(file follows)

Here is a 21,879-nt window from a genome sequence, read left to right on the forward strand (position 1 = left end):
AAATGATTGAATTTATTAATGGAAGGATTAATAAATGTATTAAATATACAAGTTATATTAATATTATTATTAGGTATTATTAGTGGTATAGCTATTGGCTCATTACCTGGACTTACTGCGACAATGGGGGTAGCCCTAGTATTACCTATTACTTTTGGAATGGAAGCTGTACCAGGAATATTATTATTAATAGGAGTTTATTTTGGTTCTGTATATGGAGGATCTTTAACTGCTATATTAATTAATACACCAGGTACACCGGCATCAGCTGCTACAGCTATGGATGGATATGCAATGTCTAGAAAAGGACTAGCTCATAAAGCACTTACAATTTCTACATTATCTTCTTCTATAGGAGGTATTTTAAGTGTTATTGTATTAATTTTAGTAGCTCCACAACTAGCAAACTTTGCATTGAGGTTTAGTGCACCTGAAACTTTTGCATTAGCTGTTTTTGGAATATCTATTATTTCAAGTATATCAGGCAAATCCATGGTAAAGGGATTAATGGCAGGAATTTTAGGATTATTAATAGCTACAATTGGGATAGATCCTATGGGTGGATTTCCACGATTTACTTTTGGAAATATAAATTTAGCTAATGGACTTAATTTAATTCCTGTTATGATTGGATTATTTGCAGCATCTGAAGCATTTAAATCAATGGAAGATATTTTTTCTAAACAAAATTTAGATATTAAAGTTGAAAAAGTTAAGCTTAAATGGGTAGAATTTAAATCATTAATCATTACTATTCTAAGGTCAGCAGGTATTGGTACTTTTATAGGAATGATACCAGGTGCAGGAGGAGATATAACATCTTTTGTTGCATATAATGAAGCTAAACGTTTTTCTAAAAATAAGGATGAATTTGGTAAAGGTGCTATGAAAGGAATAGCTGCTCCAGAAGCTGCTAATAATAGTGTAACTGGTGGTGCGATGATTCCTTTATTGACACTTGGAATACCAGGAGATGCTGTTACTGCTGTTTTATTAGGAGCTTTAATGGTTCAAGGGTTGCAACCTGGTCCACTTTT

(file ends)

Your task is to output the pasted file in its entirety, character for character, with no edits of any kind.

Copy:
Here is a 21,879-nt window from a genome sequence, read left to right on the forward strand (position 1 = left end):
AAATGATTGAATTTATTAATGGAAGGATTAATAAATGTATTAAATATACAAGTTATATTAATATTATTATTAGGTATTATTAGTGGTATAGCTATTGGCTCATTACCTGGACTTACTGCGACAATGGGGGTAGCCCTAGTATTACCTATTACTTTTGGAATGGAAGCTGTACCAGGAATATTATTATTAATAGGAGTTTATTTTGGTTCTGTATATGGAGGATCTTTAACTGCTATATTAATTAATACACCAGGTACACCGGCATCAGCTGCTACAGCTATGGATGGATATGCAATGTCTAGAAAAGGACTAGCTCATAAAGCACTTACAATTTCTACATTATCTTCTTCTATAGGAGGTATTTTAAGTGTTATTGTATTAATTTTAGTAGCTCCACAACTAGCAAACTTTGCATTGAGGTTTAGTGCACCTGAAACTTTTGCATTAGCTGTTTTTGGAATATCTATTATTTCAAGTATATCAGGCAAATCCATGGTAAAGGGATTAATGGCAGGAATTTTAGGATTATTAATAGCTACAATTGGGATAGATCCTATGGGTGGATTTCCACGATTTACTTTTGGAAATATAAATTTAGCTAATGGACTTAATTTAATTCCTGTTATGATTGGATTATTTGCAGCATCTGAAGCATTTAAATCAATGGAAGATATTTTTTCTAAACAAAATTTAGATATTAAAGTTGAAAAAGTTAAGCTTAAATGGGTAGAATTTAAATCATTAATCATTACTATTCTAAGGTCAGCAGGTATTGGTACTTTTATAGGAATGATACCAGGTGCAGGAGGAGATATAACATCTTTTGTTGCATATAATGAAGCTAAACGTTTTTCTAAAAATAAGGATGAATTTGGTAAAGGTGCTATGAAAGGAATAGCTGCTCCAGAAGCTGCTAATAATAGTGTAACTGGTGGTGCGATGATTCCTTTATTGACACTTGGAATACCAGGAGATGCTGTTACTGCTGTTTTATTAGGAGCTTTAATGGTTCAAGGGTTGCAACCTGGTCCACTTTT